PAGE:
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Squirrel Population Declines in San Bernardino Mountains

Mange visible on a squirrel | Photo by DFG

State officials this week identified what's behind the death of squirrels in the San Bernardino Mountains: mange.Mountain area residents this year have noticed fewer western gray squirrels, prompting concern and complaints directed towards the Department of Fish and Game.

Mange is a skin disease caused by mites that can sickens and kills. This specific mange has been preliminarily identified as Notoedres centrifera, which affects rodents, not humans, dogs or cats. Other species of mange, carried by coyotes, raccoons and bobcats, can infect pets and sometimes people.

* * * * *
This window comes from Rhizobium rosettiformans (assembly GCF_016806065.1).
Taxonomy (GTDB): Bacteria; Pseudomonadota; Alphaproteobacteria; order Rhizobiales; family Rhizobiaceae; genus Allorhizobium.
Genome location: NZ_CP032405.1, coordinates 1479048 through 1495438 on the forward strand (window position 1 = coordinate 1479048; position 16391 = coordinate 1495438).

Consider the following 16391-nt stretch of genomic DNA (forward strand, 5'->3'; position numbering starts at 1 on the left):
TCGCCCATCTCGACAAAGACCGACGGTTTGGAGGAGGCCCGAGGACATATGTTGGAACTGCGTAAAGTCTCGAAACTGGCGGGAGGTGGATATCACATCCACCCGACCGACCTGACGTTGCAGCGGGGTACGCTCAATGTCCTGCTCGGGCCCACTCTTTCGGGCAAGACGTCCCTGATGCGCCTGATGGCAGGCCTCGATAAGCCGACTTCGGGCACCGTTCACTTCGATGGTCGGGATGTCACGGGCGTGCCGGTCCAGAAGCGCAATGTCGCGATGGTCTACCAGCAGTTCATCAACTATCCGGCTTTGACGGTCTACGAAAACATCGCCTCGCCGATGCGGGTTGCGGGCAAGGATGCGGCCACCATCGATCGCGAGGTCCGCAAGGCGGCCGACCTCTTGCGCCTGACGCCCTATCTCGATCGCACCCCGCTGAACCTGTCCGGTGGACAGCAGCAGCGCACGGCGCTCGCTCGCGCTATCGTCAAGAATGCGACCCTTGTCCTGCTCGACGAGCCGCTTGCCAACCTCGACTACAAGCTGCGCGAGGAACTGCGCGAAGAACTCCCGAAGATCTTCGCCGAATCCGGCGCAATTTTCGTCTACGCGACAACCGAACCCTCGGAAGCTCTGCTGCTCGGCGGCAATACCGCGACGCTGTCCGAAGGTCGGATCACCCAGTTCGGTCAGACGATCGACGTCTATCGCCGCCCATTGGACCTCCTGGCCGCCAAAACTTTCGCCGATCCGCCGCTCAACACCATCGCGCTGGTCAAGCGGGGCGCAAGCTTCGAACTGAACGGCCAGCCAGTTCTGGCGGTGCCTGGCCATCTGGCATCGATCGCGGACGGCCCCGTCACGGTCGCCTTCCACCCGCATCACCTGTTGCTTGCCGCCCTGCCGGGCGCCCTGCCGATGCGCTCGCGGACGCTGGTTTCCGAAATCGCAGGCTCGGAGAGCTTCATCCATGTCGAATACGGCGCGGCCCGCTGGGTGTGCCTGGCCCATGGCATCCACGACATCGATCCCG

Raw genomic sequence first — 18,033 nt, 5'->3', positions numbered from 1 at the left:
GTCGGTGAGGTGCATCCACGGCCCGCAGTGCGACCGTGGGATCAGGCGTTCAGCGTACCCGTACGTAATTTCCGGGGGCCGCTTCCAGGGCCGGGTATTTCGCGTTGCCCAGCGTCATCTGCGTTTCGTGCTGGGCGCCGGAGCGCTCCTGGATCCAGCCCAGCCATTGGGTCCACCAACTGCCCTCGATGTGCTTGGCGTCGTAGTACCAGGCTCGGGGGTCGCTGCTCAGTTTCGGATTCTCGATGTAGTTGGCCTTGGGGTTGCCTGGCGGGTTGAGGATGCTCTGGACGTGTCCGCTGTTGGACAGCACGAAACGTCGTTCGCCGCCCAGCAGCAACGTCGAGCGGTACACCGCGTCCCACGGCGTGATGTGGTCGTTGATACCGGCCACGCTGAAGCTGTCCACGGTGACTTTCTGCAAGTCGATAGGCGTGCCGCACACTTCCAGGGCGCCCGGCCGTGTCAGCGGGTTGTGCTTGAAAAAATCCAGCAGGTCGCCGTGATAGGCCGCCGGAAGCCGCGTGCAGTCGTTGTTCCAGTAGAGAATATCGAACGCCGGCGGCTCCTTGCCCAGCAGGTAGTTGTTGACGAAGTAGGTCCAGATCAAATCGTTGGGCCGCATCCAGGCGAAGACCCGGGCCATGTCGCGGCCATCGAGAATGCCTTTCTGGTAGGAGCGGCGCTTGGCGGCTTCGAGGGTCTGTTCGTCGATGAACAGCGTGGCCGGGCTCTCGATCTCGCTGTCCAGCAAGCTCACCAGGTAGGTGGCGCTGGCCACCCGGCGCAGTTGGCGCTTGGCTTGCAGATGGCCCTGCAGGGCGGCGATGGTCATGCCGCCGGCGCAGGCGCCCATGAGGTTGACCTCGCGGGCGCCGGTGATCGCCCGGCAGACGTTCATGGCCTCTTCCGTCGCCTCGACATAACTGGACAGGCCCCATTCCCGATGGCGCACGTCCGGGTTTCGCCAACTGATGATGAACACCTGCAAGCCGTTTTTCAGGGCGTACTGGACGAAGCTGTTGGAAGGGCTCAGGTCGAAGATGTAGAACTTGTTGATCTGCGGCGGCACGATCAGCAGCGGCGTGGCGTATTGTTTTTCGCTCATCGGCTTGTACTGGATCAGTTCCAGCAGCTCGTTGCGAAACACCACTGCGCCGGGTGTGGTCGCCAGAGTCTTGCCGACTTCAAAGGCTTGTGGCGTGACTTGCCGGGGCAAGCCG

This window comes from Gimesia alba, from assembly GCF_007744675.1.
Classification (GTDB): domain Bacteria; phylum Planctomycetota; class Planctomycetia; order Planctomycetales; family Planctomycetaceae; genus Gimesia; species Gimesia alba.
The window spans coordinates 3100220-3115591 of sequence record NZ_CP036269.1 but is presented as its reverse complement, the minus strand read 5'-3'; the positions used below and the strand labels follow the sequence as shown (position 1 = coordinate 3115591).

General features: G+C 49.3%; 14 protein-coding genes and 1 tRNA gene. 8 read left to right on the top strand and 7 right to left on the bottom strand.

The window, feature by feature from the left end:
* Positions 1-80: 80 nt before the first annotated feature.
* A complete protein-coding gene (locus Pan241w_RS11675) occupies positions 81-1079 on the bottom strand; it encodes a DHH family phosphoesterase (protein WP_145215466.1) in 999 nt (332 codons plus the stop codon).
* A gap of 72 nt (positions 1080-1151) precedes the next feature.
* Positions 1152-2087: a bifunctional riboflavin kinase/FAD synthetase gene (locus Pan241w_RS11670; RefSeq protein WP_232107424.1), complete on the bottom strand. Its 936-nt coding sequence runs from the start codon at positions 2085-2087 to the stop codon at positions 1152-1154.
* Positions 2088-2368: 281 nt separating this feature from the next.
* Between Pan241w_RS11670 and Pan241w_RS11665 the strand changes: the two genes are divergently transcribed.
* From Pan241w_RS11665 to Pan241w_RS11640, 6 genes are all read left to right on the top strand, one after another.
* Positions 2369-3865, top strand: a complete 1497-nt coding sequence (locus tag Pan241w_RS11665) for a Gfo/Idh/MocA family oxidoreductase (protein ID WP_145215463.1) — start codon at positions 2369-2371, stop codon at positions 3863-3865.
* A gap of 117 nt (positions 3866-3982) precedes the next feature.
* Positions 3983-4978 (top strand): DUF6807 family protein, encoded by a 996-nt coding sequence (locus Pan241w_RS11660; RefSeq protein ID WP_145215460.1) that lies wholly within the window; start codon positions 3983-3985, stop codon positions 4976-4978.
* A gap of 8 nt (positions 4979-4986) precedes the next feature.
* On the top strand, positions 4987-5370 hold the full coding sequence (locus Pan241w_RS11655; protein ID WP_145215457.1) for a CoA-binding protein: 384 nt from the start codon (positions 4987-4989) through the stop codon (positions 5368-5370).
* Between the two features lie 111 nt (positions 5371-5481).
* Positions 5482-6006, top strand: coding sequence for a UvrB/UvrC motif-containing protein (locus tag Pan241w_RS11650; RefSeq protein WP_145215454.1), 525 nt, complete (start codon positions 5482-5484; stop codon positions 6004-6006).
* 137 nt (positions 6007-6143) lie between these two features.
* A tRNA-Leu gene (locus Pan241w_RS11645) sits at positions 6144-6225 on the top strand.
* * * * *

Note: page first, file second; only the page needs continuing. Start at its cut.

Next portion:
The direct reason for the outbreak is unknown, but its spread around the mountain range communities has been attributed to a high population density. "Gray squirrels were at higher numbers than natural foods would support, because artificial feeding is prevalent in the mountain communities," explained DFG Wildlife Biologist Jeff Villepique. "The inevitable consequence when you combine an artificially high population with animals gathering at food sources is the eventual spread of disease."

Deaths of squirrels in past years have also been caused by West Nile Virus, but none have tested positive this year. Residents are encouraged to report dead birds or squirrels by calling (877) 968-2473 (877-WNV-BIRD) or submitting a report online.

The Back Forty is an environmental blog that reports on news through the lens of open space, land use and natural resources.

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